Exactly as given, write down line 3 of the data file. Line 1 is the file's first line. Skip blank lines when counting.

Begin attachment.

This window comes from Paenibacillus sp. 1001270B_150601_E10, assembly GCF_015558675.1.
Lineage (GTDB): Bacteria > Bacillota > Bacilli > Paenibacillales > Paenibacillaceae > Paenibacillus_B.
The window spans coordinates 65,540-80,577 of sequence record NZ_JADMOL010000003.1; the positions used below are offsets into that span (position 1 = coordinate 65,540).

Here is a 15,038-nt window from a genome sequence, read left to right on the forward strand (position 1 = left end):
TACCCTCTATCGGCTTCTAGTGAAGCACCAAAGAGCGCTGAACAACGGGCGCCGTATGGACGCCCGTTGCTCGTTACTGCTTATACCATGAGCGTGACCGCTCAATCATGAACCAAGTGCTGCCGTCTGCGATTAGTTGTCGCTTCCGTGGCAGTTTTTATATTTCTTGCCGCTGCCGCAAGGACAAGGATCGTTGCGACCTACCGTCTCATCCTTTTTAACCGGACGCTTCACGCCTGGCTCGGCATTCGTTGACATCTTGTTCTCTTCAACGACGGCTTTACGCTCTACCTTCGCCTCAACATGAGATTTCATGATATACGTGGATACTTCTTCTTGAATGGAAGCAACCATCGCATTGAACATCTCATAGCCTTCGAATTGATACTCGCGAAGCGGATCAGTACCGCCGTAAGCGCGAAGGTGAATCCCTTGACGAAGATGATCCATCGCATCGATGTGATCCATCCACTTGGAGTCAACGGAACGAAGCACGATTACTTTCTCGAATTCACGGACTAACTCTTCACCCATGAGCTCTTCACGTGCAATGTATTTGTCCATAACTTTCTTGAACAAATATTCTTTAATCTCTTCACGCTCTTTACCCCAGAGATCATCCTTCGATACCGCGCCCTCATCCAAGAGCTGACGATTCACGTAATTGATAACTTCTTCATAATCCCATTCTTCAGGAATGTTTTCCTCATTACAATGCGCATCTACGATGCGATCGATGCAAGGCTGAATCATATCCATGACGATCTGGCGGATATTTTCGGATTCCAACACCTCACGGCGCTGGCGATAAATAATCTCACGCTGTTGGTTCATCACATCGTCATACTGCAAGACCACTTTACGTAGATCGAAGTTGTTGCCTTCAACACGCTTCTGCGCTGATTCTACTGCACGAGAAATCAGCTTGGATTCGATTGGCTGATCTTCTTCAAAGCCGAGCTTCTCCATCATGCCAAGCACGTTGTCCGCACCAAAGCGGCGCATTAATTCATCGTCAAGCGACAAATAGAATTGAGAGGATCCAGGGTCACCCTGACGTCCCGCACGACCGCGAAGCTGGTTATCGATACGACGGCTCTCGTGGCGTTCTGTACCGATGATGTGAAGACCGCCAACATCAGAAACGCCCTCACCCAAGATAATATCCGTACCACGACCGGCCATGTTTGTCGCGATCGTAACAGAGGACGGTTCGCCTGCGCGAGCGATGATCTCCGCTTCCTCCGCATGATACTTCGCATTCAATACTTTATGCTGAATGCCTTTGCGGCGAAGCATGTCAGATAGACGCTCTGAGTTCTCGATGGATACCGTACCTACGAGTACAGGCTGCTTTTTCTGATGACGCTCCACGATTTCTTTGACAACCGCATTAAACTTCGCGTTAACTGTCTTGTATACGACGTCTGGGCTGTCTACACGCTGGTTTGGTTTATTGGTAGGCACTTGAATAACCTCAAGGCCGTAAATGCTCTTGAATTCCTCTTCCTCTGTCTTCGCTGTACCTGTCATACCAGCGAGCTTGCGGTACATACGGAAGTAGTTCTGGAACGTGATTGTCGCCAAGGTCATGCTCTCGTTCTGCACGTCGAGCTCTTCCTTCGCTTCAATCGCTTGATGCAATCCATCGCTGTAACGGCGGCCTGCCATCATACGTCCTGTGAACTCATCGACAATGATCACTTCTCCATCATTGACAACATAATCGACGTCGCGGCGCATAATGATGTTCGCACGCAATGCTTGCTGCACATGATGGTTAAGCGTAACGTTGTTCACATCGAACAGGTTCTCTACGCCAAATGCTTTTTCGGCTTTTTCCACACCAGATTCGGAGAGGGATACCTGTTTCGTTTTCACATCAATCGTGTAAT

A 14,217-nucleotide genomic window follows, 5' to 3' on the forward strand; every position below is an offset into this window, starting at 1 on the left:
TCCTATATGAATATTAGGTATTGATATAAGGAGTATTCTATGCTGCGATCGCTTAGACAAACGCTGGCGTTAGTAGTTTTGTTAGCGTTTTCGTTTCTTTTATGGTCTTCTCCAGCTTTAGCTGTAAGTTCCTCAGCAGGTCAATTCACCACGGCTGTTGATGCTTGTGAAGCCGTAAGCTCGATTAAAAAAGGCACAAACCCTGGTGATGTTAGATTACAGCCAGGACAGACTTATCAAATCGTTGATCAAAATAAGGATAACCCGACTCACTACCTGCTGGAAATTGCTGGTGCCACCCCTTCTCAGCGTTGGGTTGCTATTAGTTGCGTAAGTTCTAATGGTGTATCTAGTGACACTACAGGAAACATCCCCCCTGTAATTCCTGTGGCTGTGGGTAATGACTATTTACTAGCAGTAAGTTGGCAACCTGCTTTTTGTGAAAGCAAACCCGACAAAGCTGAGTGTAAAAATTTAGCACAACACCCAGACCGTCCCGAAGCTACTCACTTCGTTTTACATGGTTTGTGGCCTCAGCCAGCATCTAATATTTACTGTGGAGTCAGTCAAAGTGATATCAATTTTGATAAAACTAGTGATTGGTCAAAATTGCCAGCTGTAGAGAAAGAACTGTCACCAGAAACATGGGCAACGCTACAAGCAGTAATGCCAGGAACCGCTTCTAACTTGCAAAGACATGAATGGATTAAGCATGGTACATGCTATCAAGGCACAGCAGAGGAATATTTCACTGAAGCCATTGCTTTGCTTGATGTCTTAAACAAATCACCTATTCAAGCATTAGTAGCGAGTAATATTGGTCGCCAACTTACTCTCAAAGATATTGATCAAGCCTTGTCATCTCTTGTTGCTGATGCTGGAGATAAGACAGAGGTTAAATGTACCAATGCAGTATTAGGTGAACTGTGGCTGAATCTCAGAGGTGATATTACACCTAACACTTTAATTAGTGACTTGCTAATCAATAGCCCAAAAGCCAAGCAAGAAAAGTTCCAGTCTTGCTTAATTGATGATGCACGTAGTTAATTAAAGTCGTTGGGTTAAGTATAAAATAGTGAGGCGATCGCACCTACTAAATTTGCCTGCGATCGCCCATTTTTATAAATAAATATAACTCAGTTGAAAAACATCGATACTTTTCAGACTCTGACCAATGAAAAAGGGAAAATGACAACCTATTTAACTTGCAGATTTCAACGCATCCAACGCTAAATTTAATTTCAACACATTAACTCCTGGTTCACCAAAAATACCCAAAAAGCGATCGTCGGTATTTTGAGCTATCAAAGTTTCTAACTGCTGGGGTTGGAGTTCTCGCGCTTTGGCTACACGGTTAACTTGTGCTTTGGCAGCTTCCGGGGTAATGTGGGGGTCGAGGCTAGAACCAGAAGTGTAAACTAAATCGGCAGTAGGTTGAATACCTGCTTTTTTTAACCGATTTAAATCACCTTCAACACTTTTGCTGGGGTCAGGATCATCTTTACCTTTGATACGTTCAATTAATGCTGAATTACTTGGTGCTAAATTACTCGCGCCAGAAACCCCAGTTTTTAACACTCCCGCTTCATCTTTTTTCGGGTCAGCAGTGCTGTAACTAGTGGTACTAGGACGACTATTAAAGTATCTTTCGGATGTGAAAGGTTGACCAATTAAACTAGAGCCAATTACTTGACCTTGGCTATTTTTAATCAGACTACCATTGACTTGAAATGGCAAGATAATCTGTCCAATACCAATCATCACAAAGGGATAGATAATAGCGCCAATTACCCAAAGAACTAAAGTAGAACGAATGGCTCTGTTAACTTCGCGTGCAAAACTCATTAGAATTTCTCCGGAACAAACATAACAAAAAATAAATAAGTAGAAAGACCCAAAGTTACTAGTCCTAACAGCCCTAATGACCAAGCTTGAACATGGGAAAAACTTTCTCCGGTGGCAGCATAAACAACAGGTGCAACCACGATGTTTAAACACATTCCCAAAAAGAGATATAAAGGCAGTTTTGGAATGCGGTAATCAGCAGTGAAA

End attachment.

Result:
The window spans coordinates 65,540-80,577 of sequence record NZ_JADMOL010000003.1; the positions used below are offsets into that span (position 1 = coordinate 65,540).